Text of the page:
Perhaps mine were a size too large (normally wear mediums and own frogg toggs in that size), but whilst hiking in the Smokies in the Spring I found that the cuffs of the pants got shredded within a couple of rainy days. Not quite a big deal, but a torn half of a cuff wrapped itself under my shoe and tripped me a couple of times before I took out my knife and cut it off. Though I've yet to try it myself, I'd recommend doing as one BPL'er suggested in a thread I haven't successfully located using the "Search BPL" function: cutting off the bottom foot of the pant legs, perhaps hemming them, and making "rain capris." Seems like a great idea to me, unless you hate wet ankles.
I think the fabric durability problems are of little concern on the jacket unless you're bushwhacking; I use it for everything. Rain jacket, wind shirt, tarp storm door, and, depending on the length of the trip (i.e. size of pack) I'm on, pack cover.Aug 11, 2012 at 1:22 am #1901808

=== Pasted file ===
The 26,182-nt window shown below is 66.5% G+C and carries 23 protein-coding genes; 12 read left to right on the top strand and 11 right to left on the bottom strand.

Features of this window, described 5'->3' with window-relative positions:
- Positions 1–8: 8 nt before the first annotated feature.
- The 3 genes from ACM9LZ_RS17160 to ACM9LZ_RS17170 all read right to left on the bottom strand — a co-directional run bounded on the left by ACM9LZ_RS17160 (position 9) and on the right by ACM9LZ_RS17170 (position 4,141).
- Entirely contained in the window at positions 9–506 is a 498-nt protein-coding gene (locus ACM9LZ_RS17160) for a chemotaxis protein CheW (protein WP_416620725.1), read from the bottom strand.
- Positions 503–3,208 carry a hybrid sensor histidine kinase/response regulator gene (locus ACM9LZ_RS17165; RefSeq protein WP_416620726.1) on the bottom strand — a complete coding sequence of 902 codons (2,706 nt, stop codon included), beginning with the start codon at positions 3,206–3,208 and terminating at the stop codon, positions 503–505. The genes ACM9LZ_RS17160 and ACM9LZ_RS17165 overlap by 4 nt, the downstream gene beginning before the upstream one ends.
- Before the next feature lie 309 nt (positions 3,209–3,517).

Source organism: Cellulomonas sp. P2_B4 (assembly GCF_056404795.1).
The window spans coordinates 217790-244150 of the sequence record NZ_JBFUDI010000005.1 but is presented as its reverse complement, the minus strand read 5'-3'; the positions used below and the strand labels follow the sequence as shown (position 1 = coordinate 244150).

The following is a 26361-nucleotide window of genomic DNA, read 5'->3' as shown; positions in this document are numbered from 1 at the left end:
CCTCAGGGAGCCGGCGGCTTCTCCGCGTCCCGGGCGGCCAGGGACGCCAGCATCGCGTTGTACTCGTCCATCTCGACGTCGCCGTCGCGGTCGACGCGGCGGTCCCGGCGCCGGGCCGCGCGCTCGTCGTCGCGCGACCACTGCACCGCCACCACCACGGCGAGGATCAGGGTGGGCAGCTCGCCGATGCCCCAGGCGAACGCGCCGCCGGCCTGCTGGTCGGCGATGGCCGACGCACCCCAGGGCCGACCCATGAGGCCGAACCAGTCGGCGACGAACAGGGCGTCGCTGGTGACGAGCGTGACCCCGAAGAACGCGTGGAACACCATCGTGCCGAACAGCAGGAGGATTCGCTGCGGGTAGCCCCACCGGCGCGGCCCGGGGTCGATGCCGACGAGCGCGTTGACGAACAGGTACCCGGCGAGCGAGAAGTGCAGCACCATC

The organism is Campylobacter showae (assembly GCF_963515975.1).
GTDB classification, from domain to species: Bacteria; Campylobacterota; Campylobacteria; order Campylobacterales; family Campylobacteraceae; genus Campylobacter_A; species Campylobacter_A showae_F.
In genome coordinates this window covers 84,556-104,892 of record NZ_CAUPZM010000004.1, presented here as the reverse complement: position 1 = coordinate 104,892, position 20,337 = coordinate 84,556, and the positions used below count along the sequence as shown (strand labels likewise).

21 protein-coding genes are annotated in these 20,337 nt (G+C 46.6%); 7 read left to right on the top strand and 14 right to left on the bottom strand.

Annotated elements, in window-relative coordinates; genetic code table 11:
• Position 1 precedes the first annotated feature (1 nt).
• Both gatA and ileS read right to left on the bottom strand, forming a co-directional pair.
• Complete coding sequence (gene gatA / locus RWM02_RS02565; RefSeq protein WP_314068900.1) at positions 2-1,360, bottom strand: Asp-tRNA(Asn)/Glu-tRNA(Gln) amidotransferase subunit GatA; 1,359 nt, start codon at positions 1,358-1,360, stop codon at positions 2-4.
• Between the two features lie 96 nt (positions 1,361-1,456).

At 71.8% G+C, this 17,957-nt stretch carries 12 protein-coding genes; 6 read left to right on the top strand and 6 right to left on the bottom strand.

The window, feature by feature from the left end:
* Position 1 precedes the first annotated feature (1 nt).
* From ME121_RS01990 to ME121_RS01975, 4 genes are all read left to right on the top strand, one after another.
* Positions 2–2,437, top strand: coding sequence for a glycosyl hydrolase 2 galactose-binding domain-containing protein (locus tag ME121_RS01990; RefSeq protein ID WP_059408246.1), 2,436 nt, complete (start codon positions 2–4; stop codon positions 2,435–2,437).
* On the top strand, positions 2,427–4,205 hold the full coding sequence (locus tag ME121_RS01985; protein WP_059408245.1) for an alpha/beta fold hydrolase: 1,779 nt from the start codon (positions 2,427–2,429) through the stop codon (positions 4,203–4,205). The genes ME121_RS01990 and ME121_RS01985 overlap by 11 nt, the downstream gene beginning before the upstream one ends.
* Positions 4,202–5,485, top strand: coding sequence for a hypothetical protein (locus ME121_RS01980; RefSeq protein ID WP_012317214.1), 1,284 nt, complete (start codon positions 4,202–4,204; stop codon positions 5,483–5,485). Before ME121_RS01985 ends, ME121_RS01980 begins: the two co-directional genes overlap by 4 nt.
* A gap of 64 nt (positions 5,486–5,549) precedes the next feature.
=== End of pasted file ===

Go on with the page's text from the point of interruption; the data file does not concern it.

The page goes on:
@forest-2Locale: Hunter Valley - Australia
I've often wondered about frogg toggs jackets and durability if the rain does set in for multiple days….
Would it be possible to throw on the windshirt over the jacket if light scrub, increased pack abrasion etc was causing durability concerns ??
Or would you cook and kill any advantage of great breathability of the frogg toggs with the light shell over the top.
Frogg Toggs just seem so fragile.Aug 15, 2012 at 11:27 pm #1903143
Jeff JeffBPL Member
I only carried the top. The only time I wore it hiking was when going up Whitney in the morning from Guitar Lake. Otherwise I used it while resting on tops of passes or when taking a break in a buggy area. That was 2007 and I still use the same jacket. No holes yet.Aug 16, 2012 at 9:42 am #1903215
Dena KelleyBPL Member
@eagleriverdeeLocale: Eagle River, Alaska